The nine justices on the U.S. Supreme Court are "good and decent people," but they're also "political people" who at times will base their decisions on political factors, even if they say that they apply the Constitution to all rulings rather than acting politically, Harvard law professor emeritus Alan Dershowitz said on Newsmax Saturday.
"Recently, the three Democrats seem to be voting in tandem," but there have been times when decisions have come from the more conservative judges on the bench, Dershowitz told Newsmax's "Saturday Report," citing the 5-4 decision that determined George W. Bush's win over Democrat challenger Al Gore in the 2000 presidential election.
Supreme Court justices are political in nature, he said, because "they were appointed by political presidents [to] achieve political results," but still the presidents who appointed them are often angry because their nominees don't always make their decisions based on the party line.
"Remember, President [Bill] Clinton was very disappointed when the justices he appointed voted against him in the Paula Jones case, and President [Donald] Trump was very disappointed when the justices that he appointed voted against him. But that's the nature of things. You put on a robe and you at least are supposed to be nonpolitical."
Dershowitz added that he agrees with polls that show most Americans believe politics plays a role in the Supreme Court.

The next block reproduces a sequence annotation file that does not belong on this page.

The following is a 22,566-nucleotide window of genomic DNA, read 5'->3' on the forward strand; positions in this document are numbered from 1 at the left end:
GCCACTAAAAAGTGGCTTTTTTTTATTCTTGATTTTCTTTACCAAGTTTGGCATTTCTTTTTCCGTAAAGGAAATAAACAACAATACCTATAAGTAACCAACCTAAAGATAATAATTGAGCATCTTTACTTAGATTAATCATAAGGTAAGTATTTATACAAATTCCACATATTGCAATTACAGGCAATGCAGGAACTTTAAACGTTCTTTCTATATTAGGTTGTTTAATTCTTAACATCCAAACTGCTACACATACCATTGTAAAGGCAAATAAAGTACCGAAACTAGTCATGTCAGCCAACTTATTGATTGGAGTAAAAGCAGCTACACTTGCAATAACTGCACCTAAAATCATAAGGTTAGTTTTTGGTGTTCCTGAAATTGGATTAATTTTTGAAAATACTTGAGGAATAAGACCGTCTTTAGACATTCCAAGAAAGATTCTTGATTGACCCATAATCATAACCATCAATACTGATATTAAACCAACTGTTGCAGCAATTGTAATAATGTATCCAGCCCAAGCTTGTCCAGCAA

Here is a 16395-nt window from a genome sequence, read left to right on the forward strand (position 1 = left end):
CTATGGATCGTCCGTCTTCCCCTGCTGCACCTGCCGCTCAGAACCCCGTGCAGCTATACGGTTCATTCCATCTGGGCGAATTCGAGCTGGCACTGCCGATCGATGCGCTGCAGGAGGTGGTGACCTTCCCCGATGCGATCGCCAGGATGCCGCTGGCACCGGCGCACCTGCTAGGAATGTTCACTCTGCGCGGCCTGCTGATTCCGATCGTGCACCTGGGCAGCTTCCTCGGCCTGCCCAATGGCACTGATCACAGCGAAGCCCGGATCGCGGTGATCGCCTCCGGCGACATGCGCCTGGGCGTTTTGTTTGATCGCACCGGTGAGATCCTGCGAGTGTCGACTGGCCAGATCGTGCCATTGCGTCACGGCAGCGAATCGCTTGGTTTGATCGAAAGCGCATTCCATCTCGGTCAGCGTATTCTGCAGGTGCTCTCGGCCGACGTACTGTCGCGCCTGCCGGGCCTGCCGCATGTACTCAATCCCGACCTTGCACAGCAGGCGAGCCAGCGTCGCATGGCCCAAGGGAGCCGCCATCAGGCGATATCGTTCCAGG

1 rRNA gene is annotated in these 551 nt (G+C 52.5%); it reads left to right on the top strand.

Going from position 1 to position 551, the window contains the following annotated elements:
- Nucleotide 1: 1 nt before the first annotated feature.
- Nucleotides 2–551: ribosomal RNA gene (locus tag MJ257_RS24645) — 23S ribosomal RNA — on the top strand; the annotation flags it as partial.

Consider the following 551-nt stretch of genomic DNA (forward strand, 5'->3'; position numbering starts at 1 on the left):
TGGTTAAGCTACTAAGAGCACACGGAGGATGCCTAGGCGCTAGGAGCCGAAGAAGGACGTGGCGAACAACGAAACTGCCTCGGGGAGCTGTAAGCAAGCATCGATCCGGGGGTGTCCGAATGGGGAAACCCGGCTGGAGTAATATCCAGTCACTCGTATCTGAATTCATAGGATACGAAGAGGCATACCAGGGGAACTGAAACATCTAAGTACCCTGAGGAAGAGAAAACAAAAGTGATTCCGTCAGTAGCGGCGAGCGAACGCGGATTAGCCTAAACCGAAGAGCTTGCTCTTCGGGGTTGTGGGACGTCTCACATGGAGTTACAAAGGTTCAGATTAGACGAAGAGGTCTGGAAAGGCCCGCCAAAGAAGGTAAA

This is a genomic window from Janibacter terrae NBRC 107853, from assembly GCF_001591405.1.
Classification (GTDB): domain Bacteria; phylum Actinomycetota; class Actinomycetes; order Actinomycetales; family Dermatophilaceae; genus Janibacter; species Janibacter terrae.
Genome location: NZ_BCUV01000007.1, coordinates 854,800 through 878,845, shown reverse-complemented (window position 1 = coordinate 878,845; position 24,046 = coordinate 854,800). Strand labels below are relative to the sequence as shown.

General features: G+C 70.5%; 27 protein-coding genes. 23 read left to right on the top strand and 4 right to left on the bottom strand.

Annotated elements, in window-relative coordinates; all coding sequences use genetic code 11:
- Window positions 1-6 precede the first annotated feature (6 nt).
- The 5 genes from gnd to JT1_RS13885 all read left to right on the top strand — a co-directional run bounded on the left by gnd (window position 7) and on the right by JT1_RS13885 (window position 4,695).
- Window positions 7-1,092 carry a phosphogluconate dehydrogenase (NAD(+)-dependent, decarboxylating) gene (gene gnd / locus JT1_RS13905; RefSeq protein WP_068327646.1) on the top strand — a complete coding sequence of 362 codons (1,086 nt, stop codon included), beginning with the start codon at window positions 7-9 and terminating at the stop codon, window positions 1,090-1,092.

"That's why we have this commission thinking about expanding the Supreme Court, which would be the most political thing you could possibly do," he said. "It will mean that the next time the Republicans get into power, they'll make [the number of justices] 14, 15, 17, 21."
Dershowitz also discussed the issue of allowing guns on movie sets in response to the death of cinematographer Halyna Hutchins, who died this week after actor Alec Baldwin discharged a prop gun while filming a movie in New Mexico.
Some prop guns used on movie sets are non-firing facsimile weapons, but many are real guns that are loaded with blank rounds instead of bullets.
Dershowitz said no real guns should be allowed on the set of a movie, and questions about the Constitution should not come into play.
"The Second Amendment has no application on a movie set," said Dershowitz. "Don't have loaded weapons on a movie set; it seems simple. Somebody is responsible for this, whether it's the people who were in charge of the guns ... no gun capable of firing an actual bullet or part of a bullet should ever be allowed on a set, period."
The shooting has brought up the case of rising star Brandon Lee, the 28-year-old actor and son of martial artist Bruce Lee who died in 1993 after a co-star fired a prop gun containing a real bullet during the filming of "The Crow."
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